Wilhelm and Sophie had been variously discussing the possibility of Wilhelm traveling back to Berlin with Sophie’s younger brother, Friedrich Tieck, though such did not happen (see Sophie’s letter on ca. 30 September 1801 [letter 329j] and her [first] letter of 13 October 1801 [letter 329m]). Back.
The final sentences and entreaties in this paragraph, although overtly intended to speed Friedrich Tieck’s return, are in fact directed to Wilhelm himself. Back.
 Schiller was anticipating the first copies of his Die Jungfrau von Orleans. Eine romantische Tragödie (Berlin: Unger, 1801). Schiller had solicited such a copy from Georg Joachim Göschen in Leipzig in a letter on 15 October 1801 (Schillers Briefe, Kritische Gesamtausgabe, ed. Fritz Jonas, 7 vols. [Stuttgart 1892–96], 6:307–8), a date thus contributing to dating Sophie’s otherwise undated present letter.
 Ludwig Tieck’s unpublished early attempt at writing a tragedy in six acts. According to Edwin Hermann Zeydel, Ludwig Tieck, the German Romanticist: A Critical Study (Princeton 1935), 15, the play still existed in at least partial form in 1855, as attested by Rudolf Köpke, Tieck: Erinnerungen, but has since been lost. Back.
 Joseph August Graf von Törring-Cronsfeld, Kaspar der Thorringer. Historisches Schauspiel in 5 Akten (Vienna 1785), one of the most successful plays dealing with a chivalric background in the wake of Goethe’s Götz von Berlichingen mit der eisernen Hand. Ein Schauspiel (1773), often performed and reprinted. Back.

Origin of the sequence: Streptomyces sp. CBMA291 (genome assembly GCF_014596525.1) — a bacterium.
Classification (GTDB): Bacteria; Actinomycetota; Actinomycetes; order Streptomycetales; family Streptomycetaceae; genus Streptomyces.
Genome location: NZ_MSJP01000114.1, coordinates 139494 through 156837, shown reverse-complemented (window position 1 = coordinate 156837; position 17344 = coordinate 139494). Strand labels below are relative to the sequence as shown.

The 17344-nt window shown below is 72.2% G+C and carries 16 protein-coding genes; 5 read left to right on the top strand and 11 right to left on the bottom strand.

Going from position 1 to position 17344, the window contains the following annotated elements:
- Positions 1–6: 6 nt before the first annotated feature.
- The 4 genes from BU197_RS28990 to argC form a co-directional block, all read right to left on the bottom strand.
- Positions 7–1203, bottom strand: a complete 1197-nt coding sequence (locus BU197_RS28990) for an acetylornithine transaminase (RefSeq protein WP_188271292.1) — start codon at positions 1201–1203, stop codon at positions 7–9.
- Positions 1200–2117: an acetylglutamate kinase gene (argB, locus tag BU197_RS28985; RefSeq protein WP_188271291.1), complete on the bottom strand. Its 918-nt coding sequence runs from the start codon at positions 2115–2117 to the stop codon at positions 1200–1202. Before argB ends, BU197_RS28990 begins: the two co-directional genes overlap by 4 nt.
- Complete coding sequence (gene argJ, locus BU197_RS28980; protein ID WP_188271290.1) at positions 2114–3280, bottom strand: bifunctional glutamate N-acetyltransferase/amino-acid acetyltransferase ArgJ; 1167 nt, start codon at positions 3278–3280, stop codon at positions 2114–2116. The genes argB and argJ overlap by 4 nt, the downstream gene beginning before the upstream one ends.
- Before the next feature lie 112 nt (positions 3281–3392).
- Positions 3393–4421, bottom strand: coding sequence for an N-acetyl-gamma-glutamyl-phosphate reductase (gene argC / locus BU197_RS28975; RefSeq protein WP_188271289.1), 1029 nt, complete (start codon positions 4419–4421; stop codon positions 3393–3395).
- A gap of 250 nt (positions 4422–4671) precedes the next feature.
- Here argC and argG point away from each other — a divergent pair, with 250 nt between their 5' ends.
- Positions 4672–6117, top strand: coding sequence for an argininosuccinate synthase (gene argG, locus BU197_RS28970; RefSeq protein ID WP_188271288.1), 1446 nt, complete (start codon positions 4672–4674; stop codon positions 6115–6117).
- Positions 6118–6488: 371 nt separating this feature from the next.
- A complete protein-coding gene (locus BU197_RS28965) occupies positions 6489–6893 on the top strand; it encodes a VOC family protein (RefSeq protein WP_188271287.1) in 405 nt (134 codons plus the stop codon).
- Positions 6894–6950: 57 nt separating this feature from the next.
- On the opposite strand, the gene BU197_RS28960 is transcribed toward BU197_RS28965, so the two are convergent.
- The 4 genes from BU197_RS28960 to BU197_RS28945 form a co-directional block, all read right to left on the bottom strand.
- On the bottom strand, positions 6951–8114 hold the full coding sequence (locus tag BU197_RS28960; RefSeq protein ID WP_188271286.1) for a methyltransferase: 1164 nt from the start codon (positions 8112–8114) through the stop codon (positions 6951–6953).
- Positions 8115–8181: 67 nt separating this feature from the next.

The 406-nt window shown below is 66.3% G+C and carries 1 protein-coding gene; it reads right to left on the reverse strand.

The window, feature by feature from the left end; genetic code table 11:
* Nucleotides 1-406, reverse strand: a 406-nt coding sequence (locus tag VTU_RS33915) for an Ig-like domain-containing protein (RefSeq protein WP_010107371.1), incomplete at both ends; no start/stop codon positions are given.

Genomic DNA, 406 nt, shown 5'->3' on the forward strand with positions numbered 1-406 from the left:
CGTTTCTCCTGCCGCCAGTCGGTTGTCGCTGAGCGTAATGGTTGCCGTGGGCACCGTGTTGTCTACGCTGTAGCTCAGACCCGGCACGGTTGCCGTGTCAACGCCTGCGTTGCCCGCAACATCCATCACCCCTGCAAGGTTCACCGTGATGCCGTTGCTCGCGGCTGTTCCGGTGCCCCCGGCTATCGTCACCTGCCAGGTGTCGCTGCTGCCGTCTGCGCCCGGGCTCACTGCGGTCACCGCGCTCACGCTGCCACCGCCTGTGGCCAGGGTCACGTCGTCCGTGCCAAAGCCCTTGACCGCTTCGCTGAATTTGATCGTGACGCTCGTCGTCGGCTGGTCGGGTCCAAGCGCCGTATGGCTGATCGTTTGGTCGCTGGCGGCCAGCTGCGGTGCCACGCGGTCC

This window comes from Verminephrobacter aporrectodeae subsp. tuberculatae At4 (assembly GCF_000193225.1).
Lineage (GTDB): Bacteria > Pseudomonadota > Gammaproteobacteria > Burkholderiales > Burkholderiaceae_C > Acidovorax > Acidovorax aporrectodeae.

Schiller’s play Die Verschwörung des Fiesko zu Genua: Republikanisches Trauerspiel (Mannheim 1783); Wilhelm wrote in his Über dramatische Kunst und Litteratur. Vorlesungen 3 vols. (Heidelberg 1809–11), 419 (Sämmtliche Werke 6:420; trans. Lectures on Dramatic Art and Literature, trans. John Black, 2nd rev. ed. by A. J. W. Morrison [London 1904], 519): “Fiesco is in design the most perverted, in effect the feeblest [of Schiller’s pieces].” Here three illustrations from Friedrich Schiller’s Works (London 1903):
 Schiller’s first play, Die Räuber (1781), was a favorite of the Tieck siblings in their youth. Ludwig Tieck writes to Wilhelm Heinrich Wackenroder from Göttingen on 28 December 1792 (Dreihundert Briefe 4:72): “O, it is a magnificent, divine piece — I feel as if I should fall down before Schiller and worship him.”
Ludwig himself tried his hand at a reworking of the piece as early as 1789. See Zeydel, Ludwig Tieck, 15, 346:
The version of Schiller’s Die Räuber was perhaps his first literary endeavor. Though dated 1789, it may be older and was perhaps written as a school exercise or as an acting version for himself and his friends. Köpke [Tieck: Erinnerungen] described the first four acts, now lost, as covering 213 pages and being “partially a revision of Schiller’s work and partially a copy of the Mannheim stage version.”